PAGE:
Anafi in the Cyclades is truly one of Greece's travel secrets. Its nearest neighbour is the island of Santorini, which is about a 2-hour ferry ride away to the west, while Athens is about 155 nautical miles away. The permanent population is only a few hundred, but this is swollen in summer by those lucky travelers who have already uncovered the secret.
There are no direct flights to Anafi. The best way to get there is to book a flight to nearby Santorini and take a ferry from there.
Anafi is the end of the line for ferry routes, but in summer there are good connections with other islands. These include Paros, Naxos, Santorini, Mykonos and Ios. There are also ferries to Piraeus, the port of Athens, several times a week, and these call at many of the other Cyclades islands on the way. The ferries to Santorini are almost every day, but there are no ferry connections eastward to any of the Dodecanese islands, or south to Crete.
Ferries in Greece has an excellent and very thorough website where in addition to checking ferry schedules and times, you can also book tickets and get lots of useful information about travelling by ferry in Greece.
There are a few rooms to rent at the harbour, if that's where you want to stay, though there's nothing much else there. Most accommodation is inland and uphill at the main town of Hora, or Chora, where there are plenty of apartments, studios, rooms, or villas. East of the port is the beach at Kleisidi, where there are more rooms and a few places to eat. You can walk there from Hora or the port, or take the island bus which goes a few times a day.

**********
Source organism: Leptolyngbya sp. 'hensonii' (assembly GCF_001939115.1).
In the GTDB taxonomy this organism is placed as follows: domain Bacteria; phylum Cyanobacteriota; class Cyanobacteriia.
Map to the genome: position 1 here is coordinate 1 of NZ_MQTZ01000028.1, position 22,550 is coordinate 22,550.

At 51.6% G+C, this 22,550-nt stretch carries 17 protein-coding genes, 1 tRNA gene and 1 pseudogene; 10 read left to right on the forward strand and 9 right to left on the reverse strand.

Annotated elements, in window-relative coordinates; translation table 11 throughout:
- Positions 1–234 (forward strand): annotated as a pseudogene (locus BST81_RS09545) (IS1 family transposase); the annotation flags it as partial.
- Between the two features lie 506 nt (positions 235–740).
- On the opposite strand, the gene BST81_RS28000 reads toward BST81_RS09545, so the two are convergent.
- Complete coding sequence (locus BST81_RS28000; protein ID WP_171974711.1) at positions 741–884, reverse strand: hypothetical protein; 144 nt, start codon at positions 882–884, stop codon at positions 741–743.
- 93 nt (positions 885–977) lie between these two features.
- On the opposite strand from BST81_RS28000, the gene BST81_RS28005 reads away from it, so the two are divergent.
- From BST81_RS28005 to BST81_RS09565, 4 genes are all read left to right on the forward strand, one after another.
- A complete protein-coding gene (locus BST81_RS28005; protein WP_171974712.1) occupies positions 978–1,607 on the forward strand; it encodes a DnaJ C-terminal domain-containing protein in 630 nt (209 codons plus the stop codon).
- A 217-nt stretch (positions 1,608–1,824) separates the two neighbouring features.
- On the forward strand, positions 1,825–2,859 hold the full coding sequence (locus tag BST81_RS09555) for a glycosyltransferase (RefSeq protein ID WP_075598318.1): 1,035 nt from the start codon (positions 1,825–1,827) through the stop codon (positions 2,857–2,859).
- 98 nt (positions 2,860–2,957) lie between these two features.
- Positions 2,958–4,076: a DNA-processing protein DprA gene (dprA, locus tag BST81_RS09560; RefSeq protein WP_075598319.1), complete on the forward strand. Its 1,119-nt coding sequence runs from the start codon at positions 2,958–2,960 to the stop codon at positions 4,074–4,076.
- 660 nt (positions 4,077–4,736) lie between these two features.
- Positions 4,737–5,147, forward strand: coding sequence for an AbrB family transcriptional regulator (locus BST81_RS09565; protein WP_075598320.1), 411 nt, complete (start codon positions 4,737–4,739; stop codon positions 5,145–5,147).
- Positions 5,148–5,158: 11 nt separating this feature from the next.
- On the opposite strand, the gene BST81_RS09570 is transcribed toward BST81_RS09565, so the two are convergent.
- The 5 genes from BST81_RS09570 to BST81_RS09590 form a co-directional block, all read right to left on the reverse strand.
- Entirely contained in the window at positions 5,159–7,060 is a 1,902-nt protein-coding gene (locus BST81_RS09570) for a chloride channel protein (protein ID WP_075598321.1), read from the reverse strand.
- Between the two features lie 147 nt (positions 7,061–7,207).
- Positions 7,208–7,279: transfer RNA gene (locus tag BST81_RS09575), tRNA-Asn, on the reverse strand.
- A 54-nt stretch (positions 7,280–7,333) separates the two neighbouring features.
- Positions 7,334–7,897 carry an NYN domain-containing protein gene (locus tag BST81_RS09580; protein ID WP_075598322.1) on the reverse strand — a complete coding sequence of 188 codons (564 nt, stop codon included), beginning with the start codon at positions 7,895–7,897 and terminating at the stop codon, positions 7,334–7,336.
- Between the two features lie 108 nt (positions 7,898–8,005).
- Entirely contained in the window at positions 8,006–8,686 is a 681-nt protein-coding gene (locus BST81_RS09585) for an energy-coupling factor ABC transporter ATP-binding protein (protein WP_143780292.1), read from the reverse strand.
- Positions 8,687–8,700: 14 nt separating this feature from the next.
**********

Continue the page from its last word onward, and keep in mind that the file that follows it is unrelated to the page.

There are places to eat at the harbour, and a wider choice in Hora, with a few more cafe/taverna choices at Kleisidi. Expect simple but good value typical Greek family places, the kind that make eating out in Greece such a pleasure. Gourmet cuisine, no. Fresh fish and hearty salads – yes, and delicious!
Anafi is a rugged rather than a pretty island, but it's a fair size with most of the population gathered in a handful of places. Otherwise there are farms and little communities here and there, and the rest of the island is great for hiking and for finding lovely sandy beaches, some of them in quiet coves. Footpaths criss-cross the island, and there are some monasteries to walk to as well. The highest peak is Mount Kalamos, which is an impressive 584m/1,916ft.
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Here's a really good read about the rise and fall and rise again of retsina, one of our favourite Greek wines, from the always fascinating Culinary Backstreets website. We recommend their tours too.
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